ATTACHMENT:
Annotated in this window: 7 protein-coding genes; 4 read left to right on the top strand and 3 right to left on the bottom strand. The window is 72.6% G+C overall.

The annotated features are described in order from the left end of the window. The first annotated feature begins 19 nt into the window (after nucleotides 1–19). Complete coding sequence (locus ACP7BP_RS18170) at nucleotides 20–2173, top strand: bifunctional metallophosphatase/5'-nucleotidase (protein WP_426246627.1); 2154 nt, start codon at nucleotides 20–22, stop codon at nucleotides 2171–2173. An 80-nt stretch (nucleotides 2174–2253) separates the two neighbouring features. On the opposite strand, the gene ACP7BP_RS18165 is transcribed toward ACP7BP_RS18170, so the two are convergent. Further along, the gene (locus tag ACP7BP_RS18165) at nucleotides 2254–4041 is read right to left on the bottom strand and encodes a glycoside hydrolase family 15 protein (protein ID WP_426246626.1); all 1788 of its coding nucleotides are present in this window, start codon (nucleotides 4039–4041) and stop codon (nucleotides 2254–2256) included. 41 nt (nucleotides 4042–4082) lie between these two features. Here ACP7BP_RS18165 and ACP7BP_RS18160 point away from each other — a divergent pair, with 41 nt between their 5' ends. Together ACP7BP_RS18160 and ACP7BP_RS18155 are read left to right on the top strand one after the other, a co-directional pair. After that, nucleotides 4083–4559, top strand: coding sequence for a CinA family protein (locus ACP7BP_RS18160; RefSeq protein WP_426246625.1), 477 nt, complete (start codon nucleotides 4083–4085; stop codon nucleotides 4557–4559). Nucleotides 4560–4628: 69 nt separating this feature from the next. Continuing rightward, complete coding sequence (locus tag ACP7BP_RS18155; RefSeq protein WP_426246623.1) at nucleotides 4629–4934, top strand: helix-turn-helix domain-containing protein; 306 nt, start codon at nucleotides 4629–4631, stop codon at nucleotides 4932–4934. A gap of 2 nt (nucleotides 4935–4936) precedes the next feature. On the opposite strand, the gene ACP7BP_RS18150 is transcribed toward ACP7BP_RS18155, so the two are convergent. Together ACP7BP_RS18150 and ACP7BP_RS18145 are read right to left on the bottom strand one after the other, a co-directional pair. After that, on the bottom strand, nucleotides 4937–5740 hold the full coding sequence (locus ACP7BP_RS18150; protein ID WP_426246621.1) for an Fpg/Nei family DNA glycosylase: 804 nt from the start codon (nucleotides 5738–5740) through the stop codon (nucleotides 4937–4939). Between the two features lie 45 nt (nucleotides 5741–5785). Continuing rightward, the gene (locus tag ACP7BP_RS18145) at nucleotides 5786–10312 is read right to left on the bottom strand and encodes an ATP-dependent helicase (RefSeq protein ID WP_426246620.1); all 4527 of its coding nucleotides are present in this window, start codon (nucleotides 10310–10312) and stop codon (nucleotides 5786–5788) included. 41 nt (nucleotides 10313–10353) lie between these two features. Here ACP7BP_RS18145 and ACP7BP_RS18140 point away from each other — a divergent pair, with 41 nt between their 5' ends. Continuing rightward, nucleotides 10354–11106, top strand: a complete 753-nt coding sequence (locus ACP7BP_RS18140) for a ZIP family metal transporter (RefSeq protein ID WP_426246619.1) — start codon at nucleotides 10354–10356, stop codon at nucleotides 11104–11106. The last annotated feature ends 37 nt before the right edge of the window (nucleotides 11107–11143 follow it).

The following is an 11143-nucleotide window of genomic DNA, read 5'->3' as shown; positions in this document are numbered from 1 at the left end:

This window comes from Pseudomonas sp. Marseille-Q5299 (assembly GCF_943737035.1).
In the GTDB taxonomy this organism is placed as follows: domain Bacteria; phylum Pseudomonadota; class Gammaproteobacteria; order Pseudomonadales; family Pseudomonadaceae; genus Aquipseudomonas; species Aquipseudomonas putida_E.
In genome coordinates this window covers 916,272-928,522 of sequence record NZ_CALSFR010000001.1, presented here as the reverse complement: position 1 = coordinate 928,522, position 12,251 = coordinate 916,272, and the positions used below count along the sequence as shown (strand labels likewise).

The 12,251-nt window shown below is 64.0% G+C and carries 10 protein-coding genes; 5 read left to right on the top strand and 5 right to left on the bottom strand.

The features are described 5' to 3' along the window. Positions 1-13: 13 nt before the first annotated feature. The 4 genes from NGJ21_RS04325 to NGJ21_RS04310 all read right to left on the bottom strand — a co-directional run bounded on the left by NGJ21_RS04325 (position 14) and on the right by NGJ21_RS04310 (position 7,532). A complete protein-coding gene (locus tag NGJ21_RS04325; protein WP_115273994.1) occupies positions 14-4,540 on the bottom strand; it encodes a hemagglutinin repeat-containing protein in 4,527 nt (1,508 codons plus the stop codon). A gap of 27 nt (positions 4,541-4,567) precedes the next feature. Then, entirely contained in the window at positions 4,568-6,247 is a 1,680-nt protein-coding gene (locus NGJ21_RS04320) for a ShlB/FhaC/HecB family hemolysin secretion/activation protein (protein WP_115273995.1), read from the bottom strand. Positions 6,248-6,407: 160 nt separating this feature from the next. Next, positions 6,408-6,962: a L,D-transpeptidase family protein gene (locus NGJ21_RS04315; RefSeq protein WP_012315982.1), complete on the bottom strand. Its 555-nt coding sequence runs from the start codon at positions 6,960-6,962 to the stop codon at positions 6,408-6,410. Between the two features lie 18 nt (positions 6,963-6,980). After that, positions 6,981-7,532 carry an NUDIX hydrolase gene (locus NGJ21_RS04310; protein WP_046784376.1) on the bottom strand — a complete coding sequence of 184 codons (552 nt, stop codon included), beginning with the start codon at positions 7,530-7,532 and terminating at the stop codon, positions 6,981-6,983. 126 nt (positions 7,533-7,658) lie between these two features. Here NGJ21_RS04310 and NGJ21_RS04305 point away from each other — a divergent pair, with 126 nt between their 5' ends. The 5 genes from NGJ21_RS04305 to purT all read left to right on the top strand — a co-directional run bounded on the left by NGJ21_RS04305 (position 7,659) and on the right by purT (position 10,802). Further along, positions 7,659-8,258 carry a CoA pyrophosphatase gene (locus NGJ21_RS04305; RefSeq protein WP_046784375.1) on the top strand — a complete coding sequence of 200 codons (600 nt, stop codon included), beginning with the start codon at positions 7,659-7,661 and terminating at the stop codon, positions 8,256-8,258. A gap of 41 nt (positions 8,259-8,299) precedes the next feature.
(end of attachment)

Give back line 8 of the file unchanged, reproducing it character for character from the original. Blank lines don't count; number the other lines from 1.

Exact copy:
The features are described 5' to 3' along the window. Positions 1-13: 13 nt before the first annotated feature. The 4 genes from NGJ21_RS04325 to NGJ21_RS04310 all read right to left on the bottom strand — a co-directional run bounded on the left by NGJ21_RS04325 (position 14) and on the right by NGJ21_RS04310 (position 7,532). A complete protein-coding gene (locus tag NGJ21_RS04325; protein WP_115273994.1) occupies positions 14-4,540 on the bottom strand; it encodes a hemagglutinin repeat-containing protein in 4,527 nt (1,508 codons plus the stop codon). A gap of 27 nt (positions 4,541-4,567) precedes the next feature. Then, entirely contained in the window at positions 4,568-6,247 is a 1,680-nt protein-coding gene (locus NGJ21_RS04320) for a ShlB/FhaC/HecB family hemolysin secretion/activation protein (protein WP_115273995.1), read from the bottom strand. Positions 6,248-6,407: 160 nt separating this feature from the next. Next, positions 6,408-6,962: a L,D-transpeptidase family protein gene (locus NGJ21_RS04315; RefSeq protein WP_012315982.1), complete on the bottom strand. Its 555-nt coding sequence runs from the start codon at positions 6,960-6,962 to the stop codon at positions 6,408-6,410. Between the two features lie 18 nt (positions 6,963-6,980). After that, positions 6,981-7,532 carry an NUDIX hydrolase gene (locus NGJ21_RS04310; protein WP_046784376.1) on the bottom strand — a complete coding sequence of 184 codons (552 nt, stop codon included), beginning with the start codon at positions 7,530-7,532 and terminating at the stop codon, positions 6,981-6,983. 126 nt (positions 7,533-7,658) lie between these two features. Here NGJ21_RS04310 and NGJ21_RS04305 point away from each other — a divergent pair, with 126 nt between their 5' ends. The 5 genes from NGJ21_RS04305 to purT all read left to right on the top strand — a co-directional run bounded on the left by NGJ21_RS04305 (position 7,659) and on the right by purT (position 10,802). Further along, positions 7,659-8,258 carry a CoA pyrophosphatase gene (locus NGJ21_RS04305; RefSeq protein WP_046784375.1) on the top strand — a complete coding sequence of 200 codons (600 nt, stop codon included), beginning with the start codon at positions 7,659-7,661 and terminating at the stop codon, positions 8,256-8,258. A gap of 41 nt (positions 8,259-8,299) precedes the next feature.